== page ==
Dead Until Dark

Written by Charlaine Harris
Series: The Sookie Stackhouse Novels  (aka The Southern Vampire Mysteries)

Book #17 of 2012

Charlaine Harris's Dead Until Dark

Dead Until Dark

Nationality: U.S.
Publisher: Ace Books
First Edition: 2001
My Edition: 2009
Original Language: English

This lovely little surprise of a book came to me by recommendation of a friend of mine, Ms. Sally.  Being that she is a friend from church, I was a little surprised to find out that it has a TV show based on the series that airs on  HBO (that, gasp, my husband also happens to own). So naturally, I took a week to watch the first two seasons that we had on DVD. I DO NOT KNOW WHY IT TOOK ME SO LONG TO WATCH THOSE! SO GOOD! The show was very different from the book. So different that I’m not going to do a compare and contrast. They were just different and should be thought of as such. And I digress.

The story is about a telepathic waitress named Sookie Stackhouse from Bon Temps, Louisiana who finds peace with (and falls in love with) a vampire named William (Bill) Compton, who was turned during the Civil War. There is a string of murders in her small town and she wonders… is she next? 

Bill is a pretty entertaining character. You don’t learn everything about him all at once. He is a mystery. An onion, so to say. Layer after cold, clammy, vampire layer. He is a “mainstreamer” – a vampire who doesn’t want to kill anymore, so they pull away from other vampires to live with humans and drink synthetic blood called “Tru Blood”. They describe vampires as “forgetting” their humanity – becoming animals who live off of instinct. Bill desperately wanted to change.

For awhile I taped soap operas and watched them at night when I thought I might be forgetting what it was like to be human. After a while I stopped, because from the examples I saw on those shows, forgetting humanity was a good thing.

Sookie Stackhouse (Anna Paquin) is the main ch...

Sookie Stackhouse (Anna Paquin) is the main character of the series. (Photo credit: Wikipedia)

Sookie is a sweetheart. She loves her Gran, and her brother Jason (nevermind the fact that he’s a womanizing idiot), she goes to church, works really hard, doesn’t judge people by what the media says about them, and keeps a smile on her face even in the worst of circumstances. She’s deeply intellectual, even though she doesn’t regard herself as such. She sees the world for what it is, and doesn’t sugar-coat anything. Honestly, Sookie doesn’t really have the luxury to sugar-coat life – she hears peoples’ thoughts. When she begins to get involved with Bill, her life changes dramatically. The vampires Bill associate with take a dangerous interest in Sookie, and she has to learn how to navigate her way through.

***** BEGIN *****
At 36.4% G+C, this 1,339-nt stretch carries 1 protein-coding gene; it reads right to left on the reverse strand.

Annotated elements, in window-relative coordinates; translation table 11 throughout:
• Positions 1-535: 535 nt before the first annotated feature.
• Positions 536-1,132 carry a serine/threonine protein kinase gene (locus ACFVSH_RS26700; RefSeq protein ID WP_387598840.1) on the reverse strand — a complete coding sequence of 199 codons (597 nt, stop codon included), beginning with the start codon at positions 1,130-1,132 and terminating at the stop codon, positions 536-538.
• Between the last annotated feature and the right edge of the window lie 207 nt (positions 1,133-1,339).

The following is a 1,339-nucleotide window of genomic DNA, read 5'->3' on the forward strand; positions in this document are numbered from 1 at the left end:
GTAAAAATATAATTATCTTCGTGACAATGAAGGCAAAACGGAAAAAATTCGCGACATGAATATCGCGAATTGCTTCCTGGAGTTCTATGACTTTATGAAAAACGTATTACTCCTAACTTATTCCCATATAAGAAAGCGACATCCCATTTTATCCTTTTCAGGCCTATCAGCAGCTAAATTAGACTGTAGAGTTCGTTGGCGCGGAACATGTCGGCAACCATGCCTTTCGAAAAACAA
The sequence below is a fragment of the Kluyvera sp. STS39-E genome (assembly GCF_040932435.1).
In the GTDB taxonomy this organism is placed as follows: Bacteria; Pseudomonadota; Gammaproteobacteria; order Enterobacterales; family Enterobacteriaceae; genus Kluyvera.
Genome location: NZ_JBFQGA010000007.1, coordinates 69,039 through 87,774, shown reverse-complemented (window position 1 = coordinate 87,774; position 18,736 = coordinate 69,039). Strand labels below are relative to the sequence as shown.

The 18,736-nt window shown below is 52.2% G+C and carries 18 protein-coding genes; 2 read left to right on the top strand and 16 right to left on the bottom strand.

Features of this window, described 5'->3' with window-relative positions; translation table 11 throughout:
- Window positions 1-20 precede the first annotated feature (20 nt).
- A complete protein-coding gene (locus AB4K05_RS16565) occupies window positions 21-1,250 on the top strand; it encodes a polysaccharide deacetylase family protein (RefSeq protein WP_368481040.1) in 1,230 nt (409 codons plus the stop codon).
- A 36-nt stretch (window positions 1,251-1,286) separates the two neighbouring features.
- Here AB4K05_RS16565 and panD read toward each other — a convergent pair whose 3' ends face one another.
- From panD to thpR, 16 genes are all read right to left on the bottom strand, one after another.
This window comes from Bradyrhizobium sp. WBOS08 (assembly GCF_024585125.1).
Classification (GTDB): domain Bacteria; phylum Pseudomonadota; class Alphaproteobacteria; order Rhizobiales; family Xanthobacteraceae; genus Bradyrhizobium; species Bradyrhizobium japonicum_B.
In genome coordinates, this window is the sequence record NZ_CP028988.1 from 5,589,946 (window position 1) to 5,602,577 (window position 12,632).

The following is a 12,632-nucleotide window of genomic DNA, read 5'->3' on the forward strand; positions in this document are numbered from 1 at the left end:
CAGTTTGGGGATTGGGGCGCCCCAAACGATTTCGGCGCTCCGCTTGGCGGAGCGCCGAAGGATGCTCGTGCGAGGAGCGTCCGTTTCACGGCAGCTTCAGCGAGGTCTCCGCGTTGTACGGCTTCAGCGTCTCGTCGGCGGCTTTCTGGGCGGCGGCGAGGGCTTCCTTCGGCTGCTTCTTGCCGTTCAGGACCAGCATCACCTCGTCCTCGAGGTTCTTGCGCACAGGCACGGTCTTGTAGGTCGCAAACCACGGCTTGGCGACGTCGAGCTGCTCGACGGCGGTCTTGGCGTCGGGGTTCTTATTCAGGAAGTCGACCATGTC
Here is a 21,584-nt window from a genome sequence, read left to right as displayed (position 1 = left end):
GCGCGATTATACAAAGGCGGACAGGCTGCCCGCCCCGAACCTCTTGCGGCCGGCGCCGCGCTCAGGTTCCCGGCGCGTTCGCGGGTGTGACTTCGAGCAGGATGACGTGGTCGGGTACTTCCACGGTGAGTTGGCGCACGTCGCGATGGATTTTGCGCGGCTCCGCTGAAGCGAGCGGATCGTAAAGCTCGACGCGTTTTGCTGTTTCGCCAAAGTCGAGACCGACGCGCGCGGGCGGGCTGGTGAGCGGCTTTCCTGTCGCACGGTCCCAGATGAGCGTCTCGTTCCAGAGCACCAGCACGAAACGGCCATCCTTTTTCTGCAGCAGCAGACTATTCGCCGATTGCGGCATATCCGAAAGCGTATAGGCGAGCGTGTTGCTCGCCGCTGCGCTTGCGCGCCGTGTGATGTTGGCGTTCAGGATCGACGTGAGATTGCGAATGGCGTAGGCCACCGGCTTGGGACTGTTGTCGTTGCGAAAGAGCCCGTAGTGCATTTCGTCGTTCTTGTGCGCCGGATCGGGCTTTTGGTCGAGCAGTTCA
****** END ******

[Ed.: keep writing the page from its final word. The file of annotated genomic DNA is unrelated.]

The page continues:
The world seemed a bad and terrible place, all its denizens suspect, and I the lamb wandering through the valley of death with a bell around my neck.

Personally, I think she handles herself really well.

I will definitely be reading this entire series. I heard the last in the series is being released May 2013. This is a perfect quick-novel series to read back to back to back to back in between other longer novels. :)

Happy reading, friends!



The Unexpected Mrs. Pollifax

Written by Dorothy Gilman

Book #16 of 2012

Nationality: U.S.
Publisher: Random House
First Edition: 1966
My Edition: 1983
Original Language: English

Let me preface this by saying that this one was my book club’s choice. I would not normally pick up this kind of book. I don’t read mystery books or spy books or books written in the 1960’s by old women. It’s just not my style. If you follow me, you probably figured that out by my review of The Murder of Roger Ackroyd. The point is, I don’t read books like this. But this book was, well, unexpected.

It was charming and hilarious and thoroughly enjoyable.

Mrs. Pollifax is getting up there in age. She is so bored with her life of Garden Club meetings that she actually considers killing herself just to get it over with. But then she reads a newspaper article of an older woman who begins a career as an actress, and is inspired to go apply for the CIA. Yes, apply. She walks right in and asks if they need any spies. Thus begins her adventure:

Never mind if most of the women looked sleek and Parisian and the men dressed exactly like Americans – this was Mexico because she had seen a sombrero. (Page 23)

Smart Man in Sombrero

At one point she got herself into a pickle and had to sneak herself out of a situation by getting down on all fours in the middle of a goat herd.

The boy did most of the work, running backward and forward to keep the goats in a tight cluster. But it was the tightness of the cluster that soon became Mrs. Pollifax’s major concern, for although she had not crawled on hands and knees since she was a child–and never for any distance–it was the goats that proved especially unnerving. They stepped on her, the bleated alarmingly in first her left ear and then her right ear, they playfully nipped her, and over and above these hardships there was their smell. She had never thought of goats as smelling; she had never thought of goats at all, but of course no one bathed goats and this was the dry season. They had a particularly obnoxious odor, and she was surrounded by, and distressingly intimate with, an entire herd of them. (Page 152)

A 2 month old goat kid in a field of capeweed

Goats are probably cuter when you don’t have to be at smell-level with them.

Her goat entanglement continues, and grows increasingly hilarious as her distress rises.

Anyways, the humor is great if you enjoy the prim responses of an old woman to wild adventure.

I urge you to enjoy this one.

Happy reading, friends.